The thin wee line between hope and fear

I was at Queen Street station tonight, waiting to get back to Edinburgh when two armed police walked past, clad in black. We kept on walking like they were two wifies stottering out onto Sauchiehall Street off the 2137 service from Balloch but as they exited our peripheral vision I thought how mad it was to have acted so casually around it. I saw an oncoming constable in luminous so tried to be a cunning linguist and address the different dynamic. I asked him why there were armed police in the station. He looked at me like I was stupid. ‘Did you not see what happened in Manchester last night? The threat has been raised to critical. Stay safe lads.’ With that he walked on. I tried to think what the inner feelings of this officer were. Were these the words of a crypto fascist emboldened by the new climate, his dead eyed stare sheathing a malevolence and arousal for state violence or was it simply a concerned upkeeper of the law seeing with perceived evidence how dangerous the world around us all had just become?

Rationalising it, it’s likely he held the sentiments of the latter. But what difference does it really make? Police are still in Queen Street station carrying dirty big guns. There is a thin line that sits between acceptability and tyranny and it felt in Glasgow like it would not take very much for the situation around us to stray into becoming an everyday norm. Something that people accept like taking toiletries out of their bag at an airport. That sense of intimidation and fear though, that’s what will become normal. When it’s normal, it’s not questioned, it’s accepted. What happened yesterday in Manchester was as horrifying as it was tragic and this upsurge in security makes logical sense. But how long does that extend for and for how long do ordinary people surrender control of their emotions and their liberties as authority solidifies its position in society? The police presence changed the atmosphere in the station, people weren’t at ease, conversation around the platforms was more stilted and nobody had any want to be hanging around. I’m not trying to argue that there is anything else that could be done in such an aftermath but people have to make sure not to act with such passivity that this becomes normalised. Like the reflection of the sun off a coin, it only takes a tilt to take the light away.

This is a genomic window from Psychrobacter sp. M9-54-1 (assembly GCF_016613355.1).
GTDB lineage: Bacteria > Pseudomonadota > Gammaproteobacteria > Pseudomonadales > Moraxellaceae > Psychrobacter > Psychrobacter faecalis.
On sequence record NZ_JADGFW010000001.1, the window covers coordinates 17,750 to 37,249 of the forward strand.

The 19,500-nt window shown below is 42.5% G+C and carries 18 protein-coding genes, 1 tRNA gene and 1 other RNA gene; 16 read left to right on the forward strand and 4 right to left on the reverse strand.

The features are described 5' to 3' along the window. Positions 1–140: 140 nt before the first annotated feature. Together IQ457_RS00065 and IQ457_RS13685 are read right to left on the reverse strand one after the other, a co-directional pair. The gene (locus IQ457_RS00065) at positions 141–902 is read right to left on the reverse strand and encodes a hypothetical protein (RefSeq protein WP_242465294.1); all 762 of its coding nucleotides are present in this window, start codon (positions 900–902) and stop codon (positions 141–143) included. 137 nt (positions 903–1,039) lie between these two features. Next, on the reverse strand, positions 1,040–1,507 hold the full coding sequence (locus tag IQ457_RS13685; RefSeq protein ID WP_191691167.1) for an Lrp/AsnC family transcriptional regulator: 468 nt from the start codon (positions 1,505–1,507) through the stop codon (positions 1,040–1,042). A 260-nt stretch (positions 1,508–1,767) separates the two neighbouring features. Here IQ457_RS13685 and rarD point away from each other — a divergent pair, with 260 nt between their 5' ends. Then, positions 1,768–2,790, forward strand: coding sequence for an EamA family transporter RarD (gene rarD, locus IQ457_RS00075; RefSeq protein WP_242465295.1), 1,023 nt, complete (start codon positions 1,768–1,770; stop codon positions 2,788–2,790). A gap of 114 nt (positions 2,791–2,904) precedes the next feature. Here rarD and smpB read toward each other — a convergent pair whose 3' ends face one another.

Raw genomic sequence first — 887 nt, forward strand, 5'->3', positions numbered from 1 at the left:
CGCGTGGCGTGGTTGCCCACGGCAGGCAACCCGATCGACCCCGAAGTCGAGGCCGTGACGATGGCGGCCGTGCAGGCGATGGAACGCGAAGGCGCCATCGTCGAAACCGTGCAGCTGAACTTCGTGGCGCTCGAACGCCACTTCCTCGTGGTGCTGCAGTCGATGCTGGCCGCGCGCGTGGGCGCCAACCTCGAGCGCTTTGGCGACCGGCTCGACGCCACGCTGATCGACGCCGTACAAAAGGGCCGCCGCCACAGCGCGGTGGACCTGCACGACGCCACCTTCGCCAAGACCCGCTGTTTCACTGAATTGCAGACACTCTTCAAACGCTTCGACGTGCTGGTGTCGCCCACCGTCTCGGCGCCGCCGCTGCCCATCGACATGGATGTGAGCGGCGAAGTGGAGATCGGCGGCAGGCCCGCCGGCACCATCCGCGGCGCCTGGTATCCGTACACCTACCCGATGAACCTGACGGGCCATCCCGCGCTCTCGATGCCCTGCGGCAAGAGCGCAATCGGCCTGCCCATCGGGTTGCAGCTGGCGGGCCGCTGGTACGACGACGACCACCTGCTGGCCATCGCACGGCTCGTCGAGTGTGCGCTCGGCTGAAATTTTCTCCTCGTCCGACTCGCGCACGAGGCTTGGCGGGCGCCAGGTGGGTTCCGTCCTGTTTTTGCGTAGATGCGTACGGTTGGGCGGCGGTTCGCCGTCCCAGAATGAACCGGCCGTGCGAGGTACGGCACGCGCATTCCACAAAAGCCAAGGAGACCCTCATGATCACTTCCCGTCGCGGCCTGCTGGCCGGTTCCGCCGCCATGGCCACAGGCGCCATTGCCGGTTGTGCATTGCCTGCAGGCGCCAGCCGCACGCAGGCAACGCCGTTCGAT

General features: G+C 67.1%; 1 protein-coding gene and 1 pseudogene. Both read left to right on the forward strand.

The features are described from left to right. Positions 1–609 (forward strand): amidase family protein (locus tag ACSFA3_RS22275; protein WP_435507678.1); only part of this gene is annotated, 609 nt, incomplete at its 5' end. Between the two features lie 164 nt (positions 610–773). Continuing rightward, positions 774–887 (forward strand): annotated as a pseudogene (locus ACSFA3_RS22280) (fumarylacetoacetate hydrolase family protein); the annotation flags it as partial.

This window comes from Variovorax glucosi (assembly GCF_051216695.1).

If folk are scared about things that could happen then the sight of an armed authority figure might be reassuring. But if that becomes normalised it affects how people conduct themselves. There becomes an edge to areas that then descends somewhere more cognitively and people retreat into themselves. People’s ability to interact with others becomes compromised. Fear does that. It distorts instinct and intimacy. It puts far too much power into the hands of the state. Those trained in the handling of firearms could be the most lovely of trained killers but we surely can’t allow a climate where any people, police or otherwise are allowed increased powers to inherently intimidate and dominate over others. Someone with a gun, someone without a gun. Who is in the stronger position? The citizen cannot stand up to someone with a weapon. You could claim it’s safer to have armed police in all major public spaces. It would be safer to have armed police in all public spaces. It would be safer if everyone logged into Facebook live at all times to broadcast their movements. It would be safer if everybody just went where they had to go and didn’t interact with anybody else. It would be safer if people stopped crossing the road or leaving the house. It would be safer not to be born.

I feel very passive to news a lot of the time, it’s very easy to but there was something haunting about what happened in Manchester that affected me in a way I haven’t felt before. It was sickening. The event was so relatable and the lives so near to home. It was the closest that ‘terrorism’ has ever been to me. What difference is there between Manchester and Glasgow beyond tour dates? I felt the sphere of fear beckon close as I sat waiting for the train and I could see the rationality of it. There was an edge to the place. What if someone burst into the station right now and tried to do something?  How much of these threats are real and how much are just perception? How much do we take safety for granted? Whatever the answers, I don’t want to live in a world where that justification for fear is accepted and that fear is legitimised. Once that happens, freedoms start to slip away and it begins with freedoms more innate.

How people react to the present shapes the state of what’s to come. Manchester as a community will recover. Cowering and retribution won’t change what happened. Neither will defiance and love but they will make for better moments in the future and those will always outweigh the times that scare us. In the moments when fear can be cloaked at its darkest, I cry for people to reach out together and cross over that thin wee line back into hope.

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